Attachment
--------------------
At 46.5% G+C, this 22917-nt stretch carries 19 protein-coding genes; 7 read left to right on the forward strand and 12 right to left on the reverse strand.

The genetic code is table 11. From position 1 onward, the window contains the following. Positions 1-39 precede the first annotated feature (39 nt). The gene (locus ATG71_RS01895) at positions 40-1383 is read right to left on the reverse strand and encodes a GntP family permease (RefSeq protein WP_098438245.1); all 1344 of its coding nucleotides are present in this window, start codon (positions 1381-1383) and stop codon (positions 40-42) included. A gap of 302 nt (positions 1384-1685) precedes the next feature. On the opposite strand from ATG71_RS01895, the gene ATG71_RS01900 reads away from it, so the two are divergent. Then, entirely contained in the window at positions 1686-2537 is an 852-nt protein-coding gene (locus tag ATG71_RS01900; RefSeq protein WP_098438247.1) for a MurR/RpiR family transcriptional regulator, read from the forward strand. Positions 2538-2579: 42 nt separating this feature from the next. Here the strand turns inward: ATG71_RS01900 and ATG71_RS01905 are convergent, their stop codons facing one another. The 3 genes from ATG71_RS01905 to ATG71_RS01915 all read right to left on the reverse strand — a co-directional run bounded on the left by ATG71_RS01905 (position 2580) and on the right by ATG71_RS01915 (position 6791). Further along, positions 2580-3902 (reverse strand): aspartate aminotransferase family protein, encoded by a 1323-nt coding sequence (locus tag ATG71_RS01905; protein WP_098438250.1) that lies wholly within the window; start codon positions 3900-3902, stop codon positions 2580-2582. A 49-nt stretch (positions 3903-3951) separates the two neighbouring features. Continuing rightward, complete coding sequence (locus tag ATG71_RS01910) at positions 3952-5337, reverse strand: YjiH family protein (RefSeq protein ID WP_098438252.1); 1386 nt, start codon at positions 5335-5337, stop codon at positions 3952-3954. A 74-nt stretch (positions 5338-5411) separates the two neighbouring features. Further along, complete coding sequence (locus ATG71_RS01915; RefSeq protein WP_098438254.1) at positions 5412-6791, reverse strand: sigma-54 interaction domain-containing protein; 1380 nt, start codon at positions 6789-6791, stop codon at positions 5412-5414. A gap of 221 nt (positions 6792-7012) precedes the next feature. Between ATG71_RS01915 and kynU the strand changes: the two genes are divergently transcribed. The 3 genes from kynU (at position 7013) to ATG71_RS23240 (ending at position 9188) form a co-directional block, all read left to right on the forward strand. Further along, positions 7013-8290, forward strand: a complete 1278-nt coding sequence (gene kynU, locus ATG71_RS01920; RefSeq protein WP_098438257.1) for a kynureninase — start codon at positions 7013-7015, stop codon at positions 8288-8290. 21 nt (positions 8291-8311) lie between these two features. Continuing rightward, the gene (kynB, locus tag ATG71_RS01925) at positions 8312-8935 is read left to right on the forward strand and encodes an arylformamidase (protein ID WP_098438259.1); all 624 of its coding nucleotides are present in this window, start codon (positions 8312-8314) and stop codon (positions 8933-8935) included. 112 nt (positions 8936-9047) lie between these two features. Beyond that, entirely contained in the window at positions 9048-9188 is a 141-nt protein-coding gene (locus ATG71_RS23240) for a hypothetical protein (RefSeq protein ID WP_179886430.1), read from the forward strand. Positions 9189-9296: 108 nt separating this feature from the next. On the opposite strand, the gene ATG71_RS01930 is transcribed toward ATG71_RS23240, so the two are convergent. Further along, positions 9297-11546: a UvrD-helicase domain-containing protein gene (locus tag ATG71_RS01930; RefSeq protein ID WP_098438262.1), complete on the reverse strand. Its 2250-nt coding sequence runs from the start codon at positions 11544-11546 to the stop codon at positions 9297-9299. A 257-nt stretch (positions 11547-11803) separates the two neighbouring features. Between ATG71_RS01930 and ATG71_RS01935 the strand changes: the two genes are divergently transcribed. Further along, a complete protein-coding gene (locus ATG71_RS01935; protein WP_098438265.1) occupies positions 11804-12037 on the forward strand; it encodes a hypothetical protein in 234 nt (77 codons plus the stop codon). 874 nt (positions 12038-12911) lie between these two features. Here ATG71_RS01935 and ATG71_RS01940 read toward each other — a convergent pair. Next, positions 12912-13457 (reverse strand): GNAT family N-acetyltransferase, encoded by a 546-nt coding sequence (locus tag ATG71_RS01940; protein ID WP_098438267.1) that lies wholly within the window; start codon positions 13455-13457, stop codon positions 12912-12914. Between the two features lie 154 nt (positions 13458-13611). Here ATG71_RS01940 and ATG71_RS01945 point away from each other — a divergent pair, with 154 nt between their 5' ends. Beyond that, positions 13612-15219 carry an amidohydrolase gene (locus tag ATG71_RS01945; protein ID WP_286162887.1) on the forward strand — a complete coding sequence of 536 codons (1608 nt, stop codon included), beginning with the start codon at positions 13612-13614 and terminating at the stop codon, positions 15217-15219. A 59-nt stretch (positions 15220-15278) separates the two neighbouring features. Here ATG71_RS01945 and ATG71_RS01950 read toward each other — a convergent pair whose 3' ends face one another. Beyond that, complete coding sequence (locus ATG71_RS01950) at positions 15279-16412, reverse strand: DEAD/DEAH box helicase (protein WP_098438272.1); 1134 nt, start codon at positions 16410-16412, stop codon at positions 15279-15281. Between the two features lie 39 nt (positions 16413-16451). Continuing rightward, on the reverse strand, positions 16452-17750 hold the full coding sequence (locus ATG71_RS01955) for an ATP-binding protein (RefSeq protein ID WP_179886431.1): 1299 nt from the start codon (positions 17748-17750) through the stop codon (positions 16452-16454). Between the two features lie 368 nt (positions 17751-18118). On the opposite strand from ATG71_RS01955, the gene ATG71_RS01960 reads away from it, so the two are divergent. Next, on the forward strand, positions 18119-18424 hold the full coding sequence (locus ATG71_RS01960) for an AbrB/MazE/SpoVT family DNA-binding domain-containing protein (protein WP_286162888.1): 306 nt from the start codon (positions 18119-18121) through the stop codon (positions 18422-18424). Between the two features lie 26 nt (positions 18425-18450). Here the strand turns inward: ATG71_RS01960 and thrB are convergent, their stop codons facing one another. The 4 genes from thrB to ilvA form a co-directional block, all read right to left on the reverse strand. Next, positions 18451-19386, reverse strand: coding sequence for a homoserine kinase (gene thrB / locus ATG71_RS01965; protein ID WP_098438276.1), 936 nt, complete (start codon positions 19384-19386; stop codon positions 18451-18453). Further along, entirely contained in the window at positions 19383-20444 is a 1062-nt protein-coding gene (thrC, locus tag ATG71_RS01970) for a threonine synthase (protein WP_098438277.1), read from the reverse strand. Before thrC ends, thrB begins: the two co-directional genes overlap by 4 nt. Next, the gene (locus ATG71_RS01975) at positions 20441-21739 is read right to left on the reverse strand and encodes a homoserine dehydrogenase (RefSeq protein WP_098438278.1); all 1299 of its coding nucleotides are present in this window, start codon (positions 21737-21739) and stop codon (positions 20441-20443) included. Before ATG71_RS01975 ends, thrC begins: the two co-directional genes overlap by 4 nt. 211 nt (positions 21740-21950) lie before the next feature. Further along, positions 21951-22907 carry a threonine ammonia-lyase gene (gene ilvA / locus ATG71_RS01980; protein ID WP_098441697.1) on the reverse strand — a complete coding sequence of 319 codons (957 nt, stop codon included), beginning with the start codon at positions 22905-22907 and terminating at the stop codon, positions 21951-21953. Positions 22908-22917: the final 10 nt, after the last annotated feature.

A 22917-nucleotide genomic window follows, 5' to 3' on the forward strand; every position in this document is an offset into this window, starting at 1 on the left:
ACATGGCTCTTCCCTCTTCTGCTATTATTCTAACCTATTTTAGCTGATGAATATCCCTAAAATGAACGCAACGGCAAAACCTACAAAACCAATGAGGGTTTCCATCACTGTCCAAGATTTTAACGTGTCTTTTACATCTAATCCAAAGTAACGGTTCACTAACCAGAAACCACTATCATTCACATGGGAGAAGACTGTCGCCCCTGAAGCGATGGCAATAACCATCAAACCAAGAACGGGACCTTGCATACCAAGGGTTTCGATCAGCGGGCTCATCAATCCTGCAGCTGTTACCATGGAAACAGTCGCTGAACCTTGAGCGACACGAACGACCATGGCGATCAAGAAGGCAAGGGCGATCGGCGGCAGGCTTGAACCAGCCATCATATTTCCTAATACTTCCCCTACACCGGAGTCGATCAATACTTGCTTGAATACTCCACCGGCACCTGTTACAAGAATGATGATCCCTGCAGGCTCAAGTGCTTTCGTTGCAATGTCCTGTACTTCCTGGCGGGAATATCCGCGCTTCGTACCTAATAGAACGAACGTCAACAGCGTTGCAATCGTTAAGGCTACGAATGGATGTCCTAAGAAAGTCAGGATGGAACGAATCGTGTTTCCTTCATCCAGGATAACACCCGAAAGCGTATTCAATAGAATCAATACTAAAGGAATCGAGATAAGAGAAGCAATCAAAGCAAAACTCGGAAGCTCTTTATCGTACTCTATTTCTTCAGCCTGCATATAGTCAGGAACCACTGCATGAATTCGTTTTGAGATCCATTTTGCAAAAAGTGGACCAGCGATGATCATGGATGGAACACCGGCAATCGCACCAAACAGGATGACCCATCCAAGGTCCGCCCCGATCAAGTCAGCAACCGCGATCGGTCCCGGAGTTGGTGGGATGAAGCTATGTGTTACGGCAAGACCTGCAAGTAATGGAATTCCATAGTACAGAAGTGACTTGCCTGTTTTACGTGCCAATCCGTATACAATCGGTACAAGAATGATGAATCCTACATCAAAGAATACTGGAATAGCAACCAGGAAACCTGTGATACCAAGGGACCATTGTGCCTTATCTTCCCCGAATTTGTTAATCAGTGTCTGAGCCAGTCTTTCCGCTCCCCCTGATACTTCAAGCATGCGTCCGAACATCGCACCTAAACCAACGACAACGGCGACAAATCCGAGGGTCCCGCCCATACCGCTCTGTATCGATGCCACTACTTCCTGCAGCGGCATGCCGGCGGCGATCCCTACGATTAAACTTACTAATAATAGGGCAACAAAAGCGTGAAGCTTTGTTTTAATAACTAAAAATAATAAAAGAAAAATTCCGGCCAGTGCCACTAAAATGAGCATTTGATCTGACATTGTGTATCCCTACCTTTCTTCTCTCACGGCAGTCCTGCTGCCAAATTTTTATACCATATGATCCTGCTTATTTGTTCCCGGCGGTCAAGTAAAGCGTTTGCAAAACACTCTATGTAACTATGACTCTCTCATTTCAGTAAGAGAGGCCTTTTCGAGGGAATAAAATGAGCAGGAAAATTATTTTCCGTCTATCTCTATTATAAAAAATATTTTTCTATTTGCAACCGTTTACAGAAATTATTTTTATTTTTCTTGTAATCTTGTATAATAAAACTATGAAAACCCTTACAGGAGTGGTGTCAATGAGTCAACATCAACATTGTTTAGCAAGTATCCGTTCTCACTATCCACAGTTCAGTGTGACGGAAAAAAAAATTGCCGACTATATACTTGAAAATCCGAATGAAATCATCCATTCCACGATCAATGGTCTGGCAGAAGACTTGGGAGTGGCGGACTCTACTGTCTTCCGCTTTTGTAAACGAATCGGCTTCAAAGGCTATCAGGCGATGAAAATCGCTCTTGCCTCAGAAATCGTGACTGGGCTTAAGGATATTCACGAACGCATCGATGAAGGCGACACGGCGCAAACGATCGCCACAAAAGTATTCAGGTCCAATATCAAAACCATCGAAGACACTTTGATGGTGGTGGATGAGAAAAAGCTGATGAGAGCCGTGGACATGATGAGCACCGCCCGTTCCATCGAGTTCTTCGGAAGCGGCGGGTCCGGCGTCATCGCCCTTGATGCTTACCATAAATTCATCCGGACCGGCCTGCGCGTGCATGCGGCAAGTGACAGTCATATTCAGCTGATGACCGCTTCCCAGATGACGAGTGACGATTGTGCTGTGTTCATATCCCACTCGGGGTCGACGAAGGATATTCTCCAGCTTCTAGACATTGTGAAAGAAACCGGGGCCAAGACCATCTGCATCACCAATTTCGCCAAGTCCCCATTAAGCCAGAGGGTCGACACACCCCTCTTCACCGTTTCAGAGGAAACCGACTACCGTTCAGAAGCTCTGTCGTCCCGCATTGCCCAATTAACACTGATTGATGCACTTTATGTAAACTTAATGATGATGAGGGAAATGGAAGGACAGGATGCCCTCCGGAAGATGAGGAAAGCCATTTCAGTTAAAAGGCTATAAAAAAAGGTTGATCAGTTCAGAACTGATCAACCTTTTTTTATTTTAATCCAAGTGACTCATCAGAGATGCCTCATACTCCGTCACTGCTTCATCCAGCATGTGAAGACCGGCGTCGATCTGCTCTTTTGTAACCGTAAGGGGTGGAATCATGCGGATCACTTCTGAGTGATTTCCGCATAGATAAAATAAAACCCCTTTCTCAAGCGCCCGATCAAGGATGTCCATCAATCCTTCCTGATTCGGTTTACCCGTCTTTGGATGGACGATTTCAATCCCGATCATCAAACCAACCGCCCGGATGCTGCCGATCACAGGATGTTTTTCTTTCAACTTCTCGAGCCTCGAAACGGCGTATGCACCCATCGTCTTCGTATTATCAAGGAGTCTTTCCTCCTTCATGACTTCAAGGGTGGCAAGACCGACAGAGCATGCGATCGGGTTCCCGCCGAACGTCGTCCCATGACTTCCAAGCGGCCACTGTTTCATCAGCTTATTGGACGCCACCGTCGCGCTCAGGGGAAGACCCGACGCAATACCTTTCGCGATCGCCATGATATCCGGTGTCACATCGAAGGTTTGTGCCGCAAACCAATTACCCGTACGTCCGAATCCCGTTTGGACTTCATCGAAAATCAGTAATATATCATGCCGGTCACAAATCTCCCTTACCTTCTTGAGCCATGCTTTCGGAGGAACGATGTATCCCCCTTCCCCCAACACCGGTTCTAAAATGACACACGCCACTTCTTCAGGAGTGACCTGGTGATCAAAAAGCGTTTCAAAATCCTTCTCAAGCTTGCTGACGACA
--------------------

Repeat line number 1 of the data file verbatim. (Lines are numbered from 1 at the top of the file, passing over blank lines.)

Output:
At 46.5% G+C, this 22917-nt stretch carries 19 protein-coding genes; 7 read left to right on the forward strand and 12 right to left on the reverse strand.